Memphis, Music and Southern Hospitality


“Memphis is in a very lucky position on the map. Everything just gravitated to Memphis for years.”

– Steve Cropper


I don’t know if it was luck or fate that made Memphis what it is today, but it certainly does have a rich history and it is impossible to talk about Memphis without talking about Music. Known as both “Home of the Blues” and “the Birthplace of Rock ‘n’ Roll” Memphis’s music and culture impacted American culture in such a way that experiencing Memphis wasn’t just a southern experience, like I had thought it would be, but it was a profound American experience for me.

What started in Memphis has spread to the farthest corners of the united states and beyond, influencing music and culture around the world. So much of what American music is today came straight out of Memphis and it’s hard to ignore the link between music and culture.

I would even go so far as to say that if you really want to experience America, you need to put Memphis on your list of places to experience. I say “experience” because you don’t go to Memphis for the scenery. You go to Memphis for the music, the history, the culture and you don’t just “see” a place as soulful as Memphis, you feel it.


“The Blues? It’s the mother of American music. That’s what it is – the source.”

-B. B. King

american Flag in Memphis, Tennessee
A giant American flag in Memphis, Tennessee.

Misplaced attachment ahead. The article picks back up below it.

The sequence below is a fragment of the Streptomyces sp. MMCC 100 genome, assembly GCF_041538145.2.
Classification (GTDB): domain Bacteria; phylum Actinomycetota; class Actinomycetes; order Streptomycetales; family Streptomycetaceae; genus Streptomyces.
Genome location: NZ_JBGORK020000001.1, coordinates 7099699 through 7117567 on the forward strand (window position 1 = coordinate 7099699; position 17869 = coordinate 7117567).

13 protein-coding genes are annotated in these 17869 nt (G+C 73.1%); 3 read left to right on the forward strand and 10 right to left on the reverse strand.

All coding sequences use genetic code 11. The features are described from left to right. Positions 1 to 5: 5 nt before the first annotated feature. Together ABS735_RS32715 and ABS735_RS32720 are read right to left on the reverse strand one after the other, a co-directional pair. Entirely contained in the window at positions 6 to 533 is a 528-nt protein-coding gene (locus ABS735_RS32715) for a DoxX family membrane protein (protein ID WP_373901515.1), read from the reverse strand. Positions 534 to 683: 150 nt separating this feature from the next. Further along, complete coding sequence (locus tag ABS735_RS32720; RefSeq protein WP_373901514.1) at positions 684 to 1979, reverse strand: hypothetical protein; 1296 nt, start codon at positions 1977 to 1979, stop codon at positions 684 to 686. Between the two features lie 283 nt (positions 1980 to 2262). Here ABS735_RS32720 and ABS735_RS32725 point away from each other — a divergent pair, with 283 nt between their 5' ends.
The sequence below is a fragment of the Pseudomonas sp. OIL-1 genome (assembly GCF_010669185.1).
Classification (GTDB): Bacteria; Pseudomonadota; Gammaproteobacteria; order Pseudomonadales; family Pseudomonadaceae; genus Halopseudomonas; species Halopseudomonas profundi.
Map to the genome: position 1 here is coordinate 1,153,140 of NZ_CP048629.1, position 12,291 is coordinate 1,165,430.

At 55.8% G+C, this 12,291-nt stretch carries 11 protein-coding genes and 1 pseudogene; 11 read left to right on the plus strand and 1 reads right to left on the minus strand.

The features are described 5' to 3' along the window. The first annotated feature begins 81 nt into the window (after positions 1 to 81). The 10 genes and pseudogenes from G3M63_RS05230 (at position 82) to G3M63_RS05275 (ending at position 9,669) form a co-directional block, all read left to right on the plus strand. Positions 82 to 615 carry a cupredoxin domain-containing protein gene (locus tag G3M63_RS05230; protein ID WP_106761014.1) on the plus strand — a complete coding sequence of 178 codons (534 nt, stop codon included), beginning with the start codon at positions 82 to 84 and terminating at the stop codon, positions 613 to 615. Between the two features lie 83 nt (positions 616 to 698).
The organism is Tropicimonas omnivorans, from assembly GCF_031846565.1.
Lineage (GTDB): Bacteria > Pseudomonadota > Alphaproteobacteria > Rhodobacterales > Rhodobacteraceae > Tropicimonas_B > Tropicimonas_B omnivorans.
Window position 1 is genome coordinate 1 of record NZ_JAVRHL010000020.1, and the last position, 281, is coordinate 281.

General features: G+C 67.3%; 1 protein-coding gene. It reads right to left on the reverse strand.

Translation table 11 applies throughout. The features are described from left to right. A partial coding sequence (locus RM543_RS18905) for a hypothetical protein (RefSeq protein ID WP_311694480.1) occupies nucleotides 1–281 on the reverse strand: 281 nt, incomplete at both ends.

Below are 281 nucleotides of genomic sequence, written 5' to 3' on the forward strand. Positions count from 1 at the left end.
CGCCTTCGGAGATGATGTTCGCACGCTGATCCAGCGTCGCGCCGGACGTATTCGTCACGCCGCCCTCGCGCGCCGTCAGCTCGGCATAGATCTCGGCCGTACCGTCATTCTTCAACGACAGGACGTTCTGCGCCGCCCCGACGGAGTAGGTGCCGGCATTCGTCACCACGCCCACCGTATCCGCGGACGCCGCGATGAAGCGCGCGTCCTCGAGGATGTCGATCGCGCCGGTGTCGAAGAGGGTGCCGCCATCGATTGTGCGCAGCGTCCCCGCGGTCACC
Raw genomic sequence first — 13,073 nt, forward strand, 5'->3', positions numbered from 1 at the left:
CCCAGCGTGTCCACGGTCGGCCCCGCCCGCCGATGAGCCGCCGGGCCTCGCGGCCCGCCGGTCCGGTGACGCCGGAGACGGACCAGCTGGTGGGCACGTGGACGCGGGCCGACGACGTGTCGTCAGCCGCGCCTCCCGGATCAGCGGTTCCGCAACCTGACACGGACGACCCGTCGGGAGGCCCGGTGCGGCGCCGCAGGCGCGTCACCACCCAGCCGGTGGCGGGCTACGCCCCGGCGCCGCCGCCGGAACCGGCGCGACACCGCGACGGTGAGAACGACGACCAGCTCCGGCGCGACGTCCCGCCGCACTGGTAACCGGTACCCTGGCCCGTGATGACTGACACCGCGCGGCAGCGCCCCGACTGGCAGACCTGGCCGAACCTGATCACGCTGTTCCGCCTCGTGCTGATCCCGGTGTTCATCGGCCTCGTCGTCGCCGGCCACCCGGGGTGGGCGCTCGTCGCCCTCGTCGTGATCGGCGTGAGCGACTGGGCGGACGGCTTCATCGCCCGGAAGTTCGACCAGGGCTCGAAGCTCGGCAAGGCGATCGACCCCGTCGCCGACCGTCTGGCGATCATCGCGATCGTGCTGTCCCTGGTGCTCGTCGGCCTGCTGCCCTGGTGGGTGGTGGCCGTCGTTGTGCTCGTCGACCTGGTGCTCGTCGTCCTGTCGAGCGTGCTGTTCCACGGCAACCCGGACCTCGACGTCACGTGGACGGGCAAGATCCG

The view from my hotel room was of Beale street, which in 1966 was recognized by congress as the official “Home of the blues.”

Clubs, bars, restaurants and shops all line Beale street today. Blues recordings and live music are a permanent part of Beale street and can be heard day and night. Live music was played, loudly, till early hours of the morning and I could hear it clearly even as I drifted off to sleep but I honestly didn’t mind.

I should probably warn you now: If you don’t like music, you’re not going to like Memphis, and Memphis probably isn’t going to like you either. 

Back in the day Beale street was a central place of business for Memphis’s black community. It’s where they went to shop and carry out daily business but it also was a place you might have seen musicians such as B.B. King or Elvis Presley walking around in the early days of their careers. Beale street has changed drastically since then, but it remains the “Home of the blues.”


View of Beale street from my hotel room at The Westin
View of Beale street from my hotel room at The Westin

“ I never had the blues; the blues always had me.”

– Brownie McGhee


In Memphis it’s impossible to escape the music, everywhere you go there’s live music, there’s blues, there’s rock ‘n’ roll, there’s hip hop, there’s soul, there’s country. There’s always something playing somewhere, like I said even your hotel bed doesn’t guarantee peace and quite.

Across the Street from The Westin, where I stayed, was the Gibson guitar factory, where you can buy a guitar or tour the factory and see the process of making a guitar from beginning to end. This particular factory makes about 70 guitars a day.